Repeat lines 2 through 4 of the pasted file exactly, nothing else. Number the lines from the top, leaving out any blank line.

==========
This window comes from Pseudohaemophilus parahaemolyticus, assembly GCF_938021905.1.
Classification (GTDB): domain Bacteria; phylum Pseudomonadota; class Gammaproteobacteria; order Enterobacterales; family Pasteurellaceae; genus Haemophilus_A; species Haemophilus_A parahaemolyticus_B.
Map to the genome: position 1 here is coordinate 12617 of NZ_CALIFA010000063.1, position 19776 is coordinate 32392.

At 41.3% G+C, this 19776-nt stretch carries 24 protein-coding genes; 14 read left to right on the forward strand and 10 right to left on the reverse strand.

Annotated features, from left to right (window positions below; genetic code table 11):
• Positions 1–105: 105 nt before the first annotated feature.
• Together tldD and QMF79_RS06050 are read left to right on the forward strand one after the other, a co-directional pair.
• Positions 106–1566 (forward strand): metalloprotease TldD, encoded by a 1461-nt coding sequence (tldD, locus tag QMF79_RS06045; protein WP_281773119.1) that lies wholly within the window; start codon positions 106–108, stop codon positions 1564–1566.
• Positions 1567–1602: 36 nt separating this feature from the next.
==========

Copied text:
Classification (GTDB): domain Bacteria; phylum Pseudomonadota; class Gammaproteobacteria; order Enterobacterales; family Pasteurellaceae; genus Haemophilus_A; species Haemophilus_A parahaemolyticus_B.
Map to the genome: position 1 here is coordinate 12617 of NZ_CALIFA010000063.1, position 19776 is coordinate 32392.

At 41.3% G+C, this 19776-nt stretch carries 24 protein-coding genes; 14 read left to right on the forward strand and 10 right to left on the reverse strand.